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This eBook from the Gutenberg Project consists of approximately 204 pages of information about The Wedge of Gold.

But the storm was weathered safely; the temperature grew cooler as the ship stretched away to the South, and after a generally prosperous voyage the steamer dropped anchor in Port Natal roadstead.

CHAPTER XIX.

The Wedge of gold.

The voyagers were glad enough to stand once more on the solid earth.  It had been twenty-one days since they had left London.

Quickly as they could they made arrangements for a journey inland.  They chartered conveyances to go to the end of the road and sent forward to the capital to charter a train of riding and pack animals, with a full corps of attendants, to meet them where they had to take the trail.  They employed, moreover, a civil engineer and a half-dozen frontiersmen, Boers and Kaffirs, who knew the country well.

Studying their maps and the description supplied them by the former owner of the mine, they calculated the mine was distant some 250 miles, and that it would require some thirty-five days to make the examination and return to D’Umber, the town on Port Natal Roadstead.

Sedgwick had written daily to his bride, sending the letters from every port called at.

Now he wrote her that it would probably be forty days before he could forward her another letter.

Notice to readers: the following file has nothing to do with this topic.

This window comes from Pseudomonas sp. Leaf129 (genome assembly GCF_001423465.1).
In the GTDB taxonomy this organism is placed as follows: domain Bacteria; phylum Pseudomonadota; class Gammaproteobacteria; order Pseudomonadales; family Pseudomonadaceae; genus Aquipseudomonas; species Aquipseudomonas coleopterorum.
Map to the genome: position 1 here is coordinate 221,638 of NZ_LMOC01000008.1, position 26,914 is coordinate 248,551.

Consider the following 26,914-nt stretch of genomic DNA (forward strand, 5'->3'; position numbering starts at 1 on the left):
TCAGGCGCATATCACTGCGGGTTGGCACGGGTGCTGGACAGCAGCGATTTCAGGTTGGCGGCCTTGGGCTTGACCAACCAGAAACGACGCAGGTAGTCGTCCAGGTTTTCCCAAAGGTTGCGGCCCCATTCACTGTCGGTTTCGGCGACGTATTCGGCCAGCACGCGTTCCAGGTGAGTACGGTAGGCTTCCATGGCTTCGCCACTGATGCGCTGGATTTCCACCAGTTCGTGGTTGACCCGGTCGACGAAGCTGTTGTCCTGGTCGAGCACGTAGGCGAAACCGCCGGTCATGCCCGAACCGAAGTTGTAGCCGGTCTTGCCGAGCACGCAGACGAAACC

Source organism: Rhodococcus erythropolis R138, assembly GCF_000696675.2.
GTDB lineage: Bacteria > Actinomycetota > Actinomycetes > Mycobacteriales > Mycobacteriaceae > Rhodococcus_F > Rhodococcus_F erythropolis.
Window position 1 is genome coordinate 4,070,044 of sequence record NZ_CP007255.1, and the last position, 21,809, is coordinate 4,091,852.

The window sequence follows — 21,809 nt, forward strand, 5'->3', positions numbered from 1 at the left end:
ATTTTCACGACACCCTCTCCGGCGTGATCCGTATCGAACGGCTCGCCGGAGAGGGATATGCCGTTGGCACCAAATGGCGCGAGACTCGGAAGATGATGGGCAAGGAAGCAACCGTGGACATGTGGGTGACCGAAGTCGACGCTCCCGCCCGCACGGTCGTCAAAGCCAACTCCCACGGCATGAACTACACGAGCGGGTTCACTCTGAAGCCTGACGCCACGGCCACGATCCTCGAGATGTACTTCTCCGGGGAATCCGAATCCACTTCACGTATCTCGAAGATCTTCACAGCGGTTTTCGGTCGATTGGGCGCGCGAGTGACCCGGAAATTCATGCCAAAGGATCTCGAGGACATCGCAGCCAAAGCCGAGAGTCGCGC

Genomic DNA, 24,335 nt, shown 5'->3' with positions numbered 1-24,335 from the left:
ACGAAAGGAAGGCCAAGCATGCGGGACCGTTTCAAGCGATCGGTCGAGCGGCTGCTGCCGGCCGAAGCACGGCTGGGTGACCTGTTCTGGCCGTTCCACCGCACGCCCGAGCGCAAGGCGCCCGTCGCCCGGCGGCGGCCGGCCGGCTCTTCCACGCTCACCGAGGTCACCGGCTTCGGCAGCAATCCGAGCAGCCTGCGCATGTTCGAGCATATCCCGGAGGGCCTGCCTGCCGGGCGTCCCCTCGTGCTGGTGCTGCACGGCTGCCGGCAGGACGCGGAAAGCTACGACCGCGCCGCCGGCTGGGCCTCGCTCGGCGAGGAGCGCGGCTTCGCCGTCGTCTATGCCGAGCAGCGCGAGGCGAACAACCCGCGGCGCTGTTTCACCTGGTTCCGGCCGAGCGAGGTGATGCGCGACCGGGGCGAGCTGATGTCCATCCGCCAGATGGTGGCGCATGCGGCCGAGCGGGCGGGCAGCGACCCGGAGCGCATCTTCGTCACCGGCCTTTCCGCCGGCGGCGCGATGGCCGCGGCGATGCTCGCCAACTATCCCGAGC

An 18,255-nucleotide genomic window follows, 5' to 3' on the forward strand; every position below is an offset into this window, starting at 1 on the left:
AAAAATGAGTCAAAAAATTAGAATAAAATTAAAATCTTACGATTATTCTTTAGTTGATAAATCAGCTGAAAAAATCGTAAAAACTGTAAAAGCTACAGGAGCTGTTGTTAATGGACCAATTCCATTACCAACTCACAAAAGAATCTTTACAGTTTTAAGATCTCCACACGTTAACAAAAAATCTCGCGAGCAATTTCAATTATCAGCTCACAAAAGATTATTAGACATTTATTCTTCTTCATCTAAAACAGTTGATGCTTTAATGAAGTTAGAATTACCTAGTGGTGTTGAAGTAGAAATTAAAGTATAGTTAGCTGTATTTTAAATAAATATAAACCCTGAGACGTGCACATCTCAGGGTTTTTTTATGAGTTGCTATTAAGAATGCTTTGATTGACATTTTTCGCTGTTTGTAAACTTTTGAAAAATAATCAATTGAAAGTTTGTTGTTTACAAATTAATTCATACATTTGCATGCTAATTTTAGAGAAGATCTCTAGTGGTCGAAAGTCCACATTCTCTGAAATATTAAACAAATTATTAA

When everything was ready they started on their trip.  The men were all Boers and Kaffirs, except the engineer; all strong, good-natured men, but the least bit suspicious of their employers.  They had come in an English ship, wore English clothing, and if their English accent was not quite up to the standard the natives could not make the distinction.

They examined Jordan’s saddle with a great deal of curiosity, as it was, with the rest of the luggage, put upon the wagon.  One of them, in broken English, asked about it; where in England he found it.

He laughingly answered that they could not make any such saddle in England; that it was a Mexican saddle.  Then the Boer wanted to know if he were a Mexican.

“Not by a blamed sight,” said Jordan.  “Do I look like er greaser?”

The Boer looked at him helplessly.

“Did you never har of ther United States?” asked Jordan.

The Boer shook his head.  “Never har of America and Americans?” Jordan asked.

The Boer smiled.  He had heard of Americans, and asked eagerly if Jordan and his friend came from America.

“Yo’ may bet yo’r everlastin’ broken Dutch diaphram that we did,” said Jordan, at which the Boer hurried to tell his companions that the two strangers were not English, notwithstanding their clothing.

The first eight days of the journey, the travelers found excellent roads, and averaged twenty-seven miles a day.  They did not go by the capital, but turned off to the left.

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